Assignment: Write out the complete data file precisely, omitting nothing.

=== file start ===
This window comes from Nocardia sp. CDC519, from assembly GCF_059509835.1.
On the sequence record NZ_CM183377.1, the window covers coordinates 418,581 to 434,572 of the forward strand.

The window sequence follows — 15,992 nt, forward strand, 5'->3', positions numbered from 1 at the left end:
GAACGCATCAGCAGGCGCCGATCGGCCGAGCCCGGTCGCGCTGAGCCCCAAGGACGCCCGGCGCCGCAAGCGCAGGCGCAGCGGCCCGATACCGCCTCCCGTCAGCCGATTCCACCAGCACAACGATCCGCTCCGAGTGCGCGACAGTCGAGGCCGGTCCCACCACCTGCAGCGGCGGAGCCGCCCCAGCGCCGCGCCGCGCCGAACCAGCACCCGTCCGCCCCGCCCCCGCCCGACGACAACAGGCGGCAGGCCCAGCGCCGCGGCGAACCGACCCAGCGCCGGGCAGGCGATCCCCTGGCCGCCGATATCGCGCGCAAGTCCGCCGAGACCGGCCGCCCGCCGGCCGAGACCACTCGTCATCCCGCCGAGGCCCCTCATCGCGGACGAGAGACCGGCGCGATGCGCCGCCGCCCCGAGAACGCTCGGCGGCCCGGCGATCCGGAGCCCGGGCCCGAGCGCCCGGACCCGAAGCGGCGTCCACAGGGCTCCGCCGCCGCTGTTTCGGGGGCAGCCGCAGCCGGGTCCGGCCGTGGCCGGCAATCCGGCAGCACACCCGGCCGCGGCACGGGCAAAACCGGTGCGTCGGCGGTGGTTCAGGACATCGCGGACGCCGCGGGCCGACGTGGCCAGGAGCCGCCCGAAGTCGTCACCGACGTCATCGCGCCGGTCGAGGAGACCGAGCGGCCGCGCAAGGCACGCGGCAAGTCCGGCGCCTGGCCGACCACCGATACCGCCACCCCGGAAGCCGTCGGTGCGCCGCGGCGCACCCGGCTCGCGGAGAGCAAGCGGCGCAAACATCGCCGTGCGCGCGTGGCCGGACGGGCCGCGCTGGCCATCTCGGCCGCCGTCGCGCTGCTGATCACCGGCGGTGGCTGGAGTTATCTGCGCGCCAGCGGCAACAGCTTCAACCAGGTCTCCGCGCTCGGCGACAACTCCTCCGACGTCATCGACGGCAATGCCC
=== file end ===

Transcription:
This window comes from Nocardia sp. CDC519, from assembly GCF_059509835.1.
On the sequence record NZ_CM183377.1, the window covers coordinates 418,581 to 434,572 of the forward strand.

The window sequence follows — 15,992 nt, forward strand, 5'->3', positions numbered from 1 at the left end:
GAACGCATCAGCAGGCGCCGATCGGCCGAGCCCGGTCGCGCTGAGCCCCAAGGACGCCCGGCGCCGCAAGCGCAGGCGCAGCGGCCCGATACCGCCTCCCGTCAGCCGATTCCACCAGCACAACGATCCGCTCCGAGTGCGCGACAGTCGAGGCCGGTCCCACCACCTGCAGCGGCGGAGCCGCCCCAGCGCCGCGCCGCGCCGAACCAGCACCCGTCCGCCCCGCCCCCGCCCGACGACAACAGGCGGCAGGCCCAGCGCCGCGGCGAACCGACCCAGCGCCGGGCAGGCGATCCCCTGGCCGCCGATATCGCGCGCAAGTCCGCCGAGACCGGCCGCCCGCCGGCCGAGACCACTCGTCATCCCGCCGAGGCCCCTCATCGCGGACGAGAGACCGGCGCGATGCGCCGCCGCCCCGAGAACGCTCGGCGGCCCGGCGATCCGGAGCCCGGGCCCGAGCGCCCGGACCCGAAGCGGCGTCCACAGGGCTCCGCCGCCGCTGTTTCGGGGGCAGCCGCAGCCGGGTCCGGCCGTGGCCGGCAATCCGGCAGCACACCCGGCCGCGGCACGGGCAAAACCGGTGCGTCGGCGGTGGTTCAGGACATCGCGGACGCCGCGGGCCGACGTGGCCAGGAGCCGCCCGAAGTCGTCACCGACGTCATCGCGCCGGTCGAGGAGACCGAGCGGCCGCGCAAGGCACGCGGCAAGTCCGGCGCCTGGCCGACCACCGATACCGCCACCCCGGAAGCCGTCGGTGCGCCGCGGCGCACCCGGCTCGCGGAGAGCAAGCGGCGCAAACATCGCCGTGCGCGCGTGGCCGGACGGGCCGCGCTGGCCATCTCGGCCGCCGTCGCGCTGCTGATCACCGGCGGTGGCTGGAGTTATCTGCGCGCCAGCGGCAACAGCTTCAACCAGGTCTCCGCGCTCGGCGACAACTCCTCCGACGTCATCGACGGCAATGCCC